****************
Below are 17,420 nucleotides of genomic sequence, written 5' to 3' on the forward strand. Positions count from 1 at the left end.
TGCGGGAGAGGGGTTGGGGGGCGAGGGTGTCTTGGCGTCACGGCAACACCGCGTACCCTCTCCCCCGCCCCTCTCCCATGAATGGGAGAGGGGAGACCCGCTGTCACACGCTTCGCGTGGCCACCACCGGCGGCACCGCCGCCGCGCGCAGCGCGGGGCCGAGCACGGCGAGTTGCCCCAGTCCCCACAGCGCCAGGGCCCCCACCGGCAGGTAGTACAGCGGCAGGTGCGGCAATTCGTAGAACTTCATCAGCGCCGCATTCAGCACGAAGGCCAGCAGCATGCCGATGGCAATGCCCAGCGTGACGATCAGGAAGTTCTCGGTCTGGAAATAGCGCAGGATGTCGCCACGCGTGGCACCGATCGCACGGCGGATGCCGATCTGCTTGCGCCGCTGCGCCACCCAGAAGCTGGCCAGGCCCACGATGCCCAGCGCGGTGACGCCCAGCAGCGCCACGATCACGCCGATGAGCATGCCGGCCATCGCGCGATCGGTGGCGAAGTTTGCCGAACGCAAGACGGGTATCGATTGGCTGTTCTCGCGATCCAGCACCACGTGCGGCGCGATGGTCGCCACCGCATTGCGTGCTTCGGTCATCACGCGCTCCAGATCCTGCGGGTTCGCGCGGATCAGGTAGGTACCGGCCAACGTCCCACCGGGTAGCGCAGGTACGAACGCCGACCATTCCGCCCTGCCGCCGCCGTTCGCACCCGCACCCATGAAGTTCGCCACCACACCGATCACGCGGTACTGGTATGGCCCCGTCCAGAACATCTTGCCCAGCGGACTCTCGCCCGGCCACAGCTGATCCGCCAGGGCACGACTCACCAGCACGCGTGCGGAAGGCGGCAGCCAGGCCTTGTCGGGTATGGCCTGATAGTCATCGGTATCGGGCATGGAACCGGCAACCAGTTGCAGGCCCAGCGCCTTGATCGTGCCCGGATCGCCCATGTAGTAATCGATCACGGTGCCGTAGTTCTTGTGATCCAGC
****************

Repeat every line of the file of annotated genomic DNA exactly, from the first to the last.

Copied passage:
Below are 17,420 nucleotides of genomic sequence, written 5' to 3' on the forward strand. Positions count from 1 at the left end.
TGCGGGAGAGGGGTTGGGGGGCGAGGGTGTCTTGGCGTCACGGCAACACCGCGTACCCTCTCCCCCGCCCCTCTCCCATGAATGGGAGAGGGGAGACCCGCTGTCACACGCTTCGCGTGGCCACCACCGGCGGCACCGCCGCCGCGCGCAGCGCGGGGCCGAGCACGGCGAGTTGCCCCAGTCCCCACAGCGCCAGGGCCCCCACCGGCAGGTAGTACAGCGGCAGGTGCGGCAATTCGTAGAACTTCATCAGCGCCGCATTCAGCACGAAGGCCAGCAGCATGCCGATGGCAATGCCCAGCGTGACGATCAGGAAGTTCTCGGTCTGGAAATAGCGCAGGATGTCGCCACGCGTGGCACCGATCGCACGGCGGATGCCGATCTGCTTGCGCCGCTGCGCCACCCAGAAGCTGGCCAGGCCCACGATGCCCAGCGCGGTGACGCCCAGCAGCGCCACGATCACGCCGATGAGCATGCCGGCCATCGCGCGATCGGTGGCGAAGTTTGCCGAACGCAAGACGGGTATCGATTGGCTGTTCTCGCGATCCAGCACCACGTGCGGCGCGATGGTCGCCACCGCATTGCGTGCTTCGGTCATCACGCGCTCCAGATCCTGCGGGTTCGCGCGGATCAGGTAGGTACCGGCCAACGTCCCACCGGGTAGCGCAGGTACGAACGCCGACCATTCCGCCCTGCCGCCGCCGTTCGCACCCGCACCCATGAAGTTCGCCACCACACCGATCACGCGGTACTGGTATGGCCCCGTCCAGAACATCTTGCCCAGCGGACTCTCGCCCGGCCACAGCTGATCCGCCAGGGCACGACTCACCAGCACGCGTGCGGAAGGCGGCAGCCAGGCCTTGTCGGGTATGGCCTGATAGTCATCGGTATCGGGCATGGAACCGGCAACCAGTTGCAGGCCCAGCGCCTTGATCGTGCCCGGATCGCCCATGTAGTAATCGATCACGGTGCCGTAGTTCTTGTGATCCAGC